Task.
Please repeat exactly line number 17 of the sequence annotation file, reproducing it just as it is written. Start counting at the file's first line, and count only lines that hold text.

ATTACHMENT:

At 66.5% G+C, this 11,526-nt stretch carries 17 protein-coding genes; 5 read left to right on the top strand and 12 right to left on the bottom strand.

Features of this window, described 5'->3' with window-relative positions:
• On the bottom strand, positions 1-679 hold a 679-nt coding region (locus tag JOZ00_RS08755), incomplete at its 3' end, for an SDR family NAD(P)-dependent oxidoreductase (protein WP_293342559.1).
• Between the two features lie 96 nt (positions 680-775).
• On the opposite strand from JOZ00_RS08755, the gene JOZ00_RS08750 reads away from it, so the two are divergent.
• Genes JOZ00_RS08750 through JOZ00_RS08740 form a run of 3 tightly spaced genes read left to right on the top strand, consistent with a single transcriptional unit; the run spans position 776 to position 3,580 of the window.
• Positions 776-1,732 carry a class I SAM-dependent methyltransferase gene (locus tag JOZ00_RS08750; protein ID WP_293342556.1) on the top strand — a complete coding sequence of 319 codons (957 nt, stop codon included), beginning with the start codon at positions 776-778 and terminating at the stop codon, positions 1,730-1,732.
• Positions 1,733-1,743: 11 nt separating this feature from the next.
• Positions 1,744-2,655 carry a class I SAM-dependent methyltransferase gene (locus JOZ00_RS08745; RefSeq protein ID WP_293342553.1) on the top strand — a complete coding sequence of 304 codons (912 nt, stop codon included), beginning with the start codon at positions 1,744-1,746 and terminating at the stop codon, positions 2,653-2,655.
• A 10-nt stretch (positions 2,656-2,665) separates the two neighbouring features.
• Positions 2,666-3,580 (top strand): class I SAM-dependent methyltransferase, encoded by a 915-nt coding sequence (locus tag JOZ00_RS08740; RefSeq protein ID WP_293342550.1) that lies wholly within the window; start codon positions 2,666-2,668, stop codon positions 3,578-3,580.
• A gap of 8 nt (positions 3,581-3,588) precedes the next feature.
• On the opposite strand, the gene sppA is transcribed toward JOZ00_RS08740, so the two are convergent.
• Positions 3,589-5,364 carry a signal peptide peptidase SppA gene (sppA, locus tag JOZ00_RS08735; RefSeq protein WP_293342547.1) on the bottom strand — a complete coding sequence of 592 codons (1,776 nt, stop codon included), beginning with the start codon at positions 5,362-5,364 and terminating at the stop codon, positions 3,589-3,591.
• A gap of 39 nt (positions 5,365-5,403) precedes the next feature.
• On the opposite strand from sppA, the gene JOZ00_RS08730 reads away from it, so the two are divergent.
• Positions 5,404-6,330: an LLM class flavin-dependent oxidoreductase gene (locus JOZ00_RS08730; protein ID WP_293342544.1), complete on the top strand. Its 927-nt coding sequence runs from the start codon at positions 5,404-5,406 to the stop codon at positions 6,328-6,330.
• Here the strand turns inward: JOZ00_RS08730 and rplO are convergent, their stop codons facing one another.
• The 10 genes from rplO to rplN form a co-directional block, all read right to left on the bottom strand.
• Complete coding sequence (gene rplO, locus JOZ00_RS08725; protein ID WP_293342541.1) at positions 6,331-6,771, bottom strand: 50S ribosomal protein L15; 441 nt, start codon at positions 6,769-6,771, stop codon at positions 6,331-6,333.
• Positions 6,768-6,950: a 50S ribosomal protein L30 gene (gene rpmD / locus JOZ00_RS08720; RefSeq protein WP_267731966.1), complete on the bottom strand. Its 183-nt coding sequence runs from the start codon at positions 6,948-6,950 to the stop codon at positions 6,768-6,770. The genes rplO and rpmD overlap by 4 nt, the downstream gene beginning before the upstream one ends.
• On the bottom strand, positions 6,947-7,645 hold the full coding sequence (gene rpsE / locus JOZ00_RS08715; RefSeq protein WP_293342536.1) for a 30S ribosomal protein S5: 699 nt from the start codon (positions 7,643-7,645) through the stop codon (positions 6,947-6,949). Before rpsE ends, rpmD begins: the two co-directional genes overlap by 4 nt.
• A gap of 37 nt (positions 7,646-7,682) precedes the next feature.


• Positions 5,404-6,330: an LLM class flavin-dependent oxidoreductase gene (locus JOZ00_RS08730; protein ID WP_293342544.1), complete on the top strand. Its 927-nt coding sequence runs from the start codon at positions 5,404-5,406 to the stop codon at positions 6,328-6,330.